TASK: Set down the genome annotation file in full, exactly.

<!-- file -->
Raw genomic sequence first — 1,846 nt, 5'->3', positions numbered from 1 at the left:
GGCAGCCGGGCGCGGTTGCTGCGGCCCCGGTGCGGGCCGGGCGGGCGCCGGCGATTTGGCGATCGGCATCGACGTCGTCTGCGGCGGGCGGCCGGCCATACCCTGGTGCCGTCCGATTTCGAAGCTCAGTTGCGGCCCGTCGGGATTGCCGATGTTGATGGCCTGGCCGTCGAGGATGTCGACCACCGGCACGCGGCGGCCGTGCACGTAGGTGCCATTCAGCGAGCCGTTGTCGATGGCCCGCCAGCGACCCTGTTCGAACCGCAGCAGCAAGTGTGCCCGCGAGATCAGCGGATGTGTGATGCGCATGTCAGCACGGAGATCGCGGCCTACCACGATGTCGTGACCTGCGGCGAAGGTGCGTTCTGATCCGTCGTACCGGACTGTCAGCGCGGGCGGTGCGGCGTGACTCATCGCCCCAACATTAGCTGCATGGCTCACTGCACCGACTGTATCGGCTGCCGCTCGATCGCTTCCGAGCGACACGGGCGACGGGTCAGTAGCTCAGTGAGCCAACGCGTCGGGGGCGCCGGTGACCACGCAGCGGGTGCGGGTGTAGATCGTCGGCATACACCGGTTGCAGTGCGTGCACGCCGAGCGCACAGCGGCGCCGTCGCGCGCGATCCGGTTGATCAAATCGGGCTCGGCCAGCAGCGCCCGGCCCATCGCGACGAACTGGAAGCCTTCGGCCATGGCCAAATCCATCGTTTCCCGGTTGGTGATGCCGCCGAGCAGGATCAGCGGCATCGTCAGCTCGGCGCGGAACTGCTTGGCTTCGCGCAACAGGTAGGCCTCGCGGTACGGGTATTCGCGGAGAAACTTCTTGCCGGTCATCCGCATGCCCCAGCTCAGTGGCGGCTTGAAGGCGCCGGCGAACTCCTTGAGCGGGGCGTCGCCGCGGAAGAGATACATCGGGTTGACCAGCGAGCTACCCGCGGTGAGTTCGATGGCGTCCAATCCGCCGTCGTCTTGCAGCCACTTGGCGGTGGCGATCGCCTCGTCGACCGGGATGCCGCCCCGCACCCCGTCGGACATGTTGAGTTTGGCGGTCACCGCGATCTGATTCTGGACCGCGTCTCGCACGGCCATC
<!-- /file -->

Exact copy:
Raw genomic sequence first — 1,846 nt, 5'->3', positions numbered from 1 at the left:
GGCAGCCGGGCGCGGTTGCTGCGGCCCCGGTGCGGGCCGGGCGGGCGCCGGCGATTTGGCGATCGGCATCGACGTCGTCTGCGGCGGGCGGCCGGCCATACCCTGGTGCCGTCCGATTTCGAAGCTCAGTTGCGGCCCGTCGGGATTGCCGATGTTGATGGCCTGGCCGTCGAGGATGTCGACCACCGGCACGCGGCGGCCGTGCACGTAGGTGCCATTCAGCGAGCCGTTGTCGATGGCCCGCCAGCGACCCTGTTCGAACCGCAGCAGCAAGTGTGCCCGCGAGATCAGCGGATGTGTGATGCGCATGTCAGCACGGAGATCGCGGCCTACCACGATGTCGTGACCTGCGGCGAAGGTGCGTTCTGATCCGTCGTACCGGACTGTCAGCGCGGGCGGTGCGGCGTGACTCATCGCCCCAACATTAGCTGCATGGCTCACTGCACCGACTGTATCGGCTGCCGCTCGATCGCTTCCGAGCGACACGGGCGACGGGTCAGTAGCTCAGTGAGCCAACGCGTCGGGGGCGCCGGTGACCACGCAGCGGGTGCGGGTGTAGATCGTCGGCATACACCGGTTGCAGTGCGTGCACGCCGAGCGCACAGCGGCGCCGTCGCGCGCGATCCGGTTGATCAAATCGGGCTCGGCCAGCAGCGCCCGGCCCATCGCGACGAACTGGAAGCCTTCGGCCATGGCCAAATCCATCGTTTCCCGGTTGGTGATGCCGCCGAGCAGGATCAGCGGCATCGTCAGCTCGGCGCGGAACTGCTTGGCTTCGCGCAACAGGTAGGCCTCGCGGTACGGGTATTCGCGGAGAAACTTCTTGCCGGTCATCCGCATGCCCCAGCTCAGTGGCGGCTTGAAGGCGCCGGCGAACTCCTTGAGCGGGGCGTCGCCGCGGAAGAGATACATCGGGTTGACCAGCGAGCTACCCGCGGTGAGTTCGATGGCGTCCAATCCGCCGTCGTCTTGCAGCCACTTGGCGGTGGCGATCGCCTCGTCGACCGGGATGCCGCCCCGCACCCCGTCGGACATGTTGAGTTTGGCGGTCACCGCGATCTGATTCTGGACCGCGTCTCGCACGGCCATC